For the calculation of the heating and cooling demand, it is necessary to assume conversion efficiencies from final energy to heat and cooling. Since most of the heat applications are steam-based, an efficiency of 90% is assumed. For cooling applications a temperature level weighted energy efficiency ratio (EER) is assumed:

Temperature level assumed EER (according to Forecast database)
< -30°C 0.01
-30°C - 0°C 1.8
0°C - 15°C & > 15°C 3.5

The whole database used for option 2 is available here: Option2 Database

### Method - Option 3: Sector selection

Option 3 provides a broad based assessment of heat demand and excess heat for the sectors of the manufacturing industry (according to NACE Rev. 2 [1]).

#### Calculation of excess heat potentials on a sector level

For the calculation of the excess heat potential of the different sectors excess heat factors according to Brückner 2016 [2] are used (see table below). The excess heat factor is defined as waste heat generated per fuel consumption. In [2] the available data to determine the excess heat potential in the manufacturing industry originates from the emissions survey carried out every four years on state level in Germany. According to the Emission Declaration Ordinance (1. BImSchG) all operators of plants, which are subject to approval, have to submit a declaration of their emissions every four years. For the year 2008 data on company level consisting of exhaust gas volume flows and their temperature level are evaluated. Together with available information on the type and quantity of fuel consumption of the plants, the excess heat factor of a plant is calculated as:

Excess heat factor = Excess heat / fuel consumption

Finally, the excess heat factor is calculated not only at company level but also on sector level. For detailed information see [2].

The excess heat factors according to [2] include excess heat coming from process heat as well as space heat generation and hot water. This is due to the fact that only an exhaust gas volume flow leaving the plant is analyzed without separating the fuel consumption into space heating, hot water and process heat. Excess heat generated by electricity based applications is not included.

The distribution of the share of excess heat per temperature range is based on own assumptions.

NACE Rev. 2 Sector excess heat factor
10 Manufacture of food products 0.10
11 Manufacture of beverages 0.14
12 Manufacture of tobacco products 0.12
13 Manufacture of textiles 0.29
14 Manufacture of wearing apparel 0.06
15 Manufacture of leather and related products 0.20
16 Manufacture of wood and of products of wood and cork, except furniture; manufacture of articles of straw and plaiting materials 0.10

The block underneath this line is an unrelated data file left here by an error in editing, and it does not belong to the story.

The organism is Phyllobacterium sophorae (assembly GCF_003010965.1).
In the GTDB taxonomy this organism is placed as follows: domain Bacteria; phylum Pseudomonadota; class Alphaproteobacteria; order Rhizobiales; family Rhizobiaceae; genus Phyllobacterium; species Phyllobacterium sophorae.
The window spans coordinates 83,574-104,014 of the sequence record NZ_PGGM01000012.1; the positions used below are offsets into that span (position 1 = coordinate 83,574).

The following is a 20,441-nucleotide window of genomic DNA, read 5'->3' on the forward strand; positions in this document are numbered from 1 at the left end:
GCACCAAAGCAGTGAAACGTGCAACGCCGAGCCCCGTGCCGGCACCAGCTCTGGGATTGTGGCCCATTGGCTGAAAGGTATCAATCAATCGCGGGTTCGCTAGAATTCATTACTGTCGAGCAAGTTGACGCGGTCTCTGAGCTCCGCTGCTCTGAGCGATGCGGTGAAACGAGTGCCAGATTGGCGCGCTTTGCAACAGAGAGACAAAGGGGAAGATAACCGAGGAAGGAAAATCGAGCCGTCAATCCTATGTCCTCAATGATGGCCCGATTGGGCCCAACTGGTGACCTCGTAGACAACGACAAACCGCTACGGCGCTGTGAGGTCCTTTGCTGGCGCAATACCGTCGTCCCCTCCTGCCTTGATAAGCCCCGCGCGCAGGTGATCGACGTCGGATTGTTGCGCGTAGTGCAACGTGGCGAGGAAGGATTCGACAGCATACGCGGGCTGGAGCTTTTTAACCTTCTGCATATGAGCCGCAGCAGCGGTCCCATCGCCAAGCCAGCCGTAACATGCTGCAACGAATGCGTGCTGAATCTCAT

17 Manufacture of paper and paper products 0.09
18 Printing and reproduction of recorded media 0.03
20 Manufacture of chemicals and chemical products 0.09
21 Manufacture of basic pharmaceutical products and pharmaceutical preparations 0.08
22 Manufacture of rubber and plastic products 0.17
23 Manufacture of other non-metallic mineral products 0.15
24 Manufacture of basic metals 0.19
25 Manufacture of fabricated metal products, except machinery and equipment 0.19
26 Manufacture of computer, electronic and optical products 0.18
27 Manufacture of electrical equipment 0.31
28 Manufacture of machinery and equipment n.e.c. 0.16
29 Manufacture of motor vehicles, trailers and semi-trailers 0.12
30 Manufacture of other transport equipment 0.38
31 Manufacture of furniture 0.12
32 Other manufacturing 0.08
33 Repair and installation of machinery and equipment 0.05

Excess heat factors for the sectors of the manufacturing industry (according to [1])

#### Calculation of heat demand on a sector level

The breakdown of the final energy demand for fuels into temperature ranges on a sector level is based on a German study (data basis for evaluation of energy efficiency measures [3]). For the calculation of the heat demand it is assumed that almost all fuel purchases are used for heat. Consistent with option 2 a conversion efficiency from final energy to heat of 90% is assumed for steam-based heat generation.

The whole database used for option 3 is available here: Option3 Database

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## GitHub repository of this calculation module

Here you get the bleeding-edge development for this calculation module.

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## References

[1]. European Commission: NACE Rev. 2 . Statistical classification of economic activities in the European Community. Luxembourg, 2008. ISBN: 978-92-79-04741-1.

[2]. Brückner S.: Industrielle Abwärme in Deutschland. Dissertation Technische Universtität München, 2016.

[3]. Prognos AG, Fraunhofer ISI, TU München: Datenbasis zur Bewertung von Energieeffizienzmaßnahmen in der Zeitreihe 2005-2014. Im Auftrag des Umweltbundesamtes. Dessau, 2017. ISSN 1862-4359.

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## How to cite

Ali Aydemir and Lisa Neusel, in Hotmaps-Wiki, en-CM-Add-industry-plant (September 2020)

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## Authors and reviewers

This page was written by Ali Aydemir and Lisa Neusel (Fraunhofer ISI).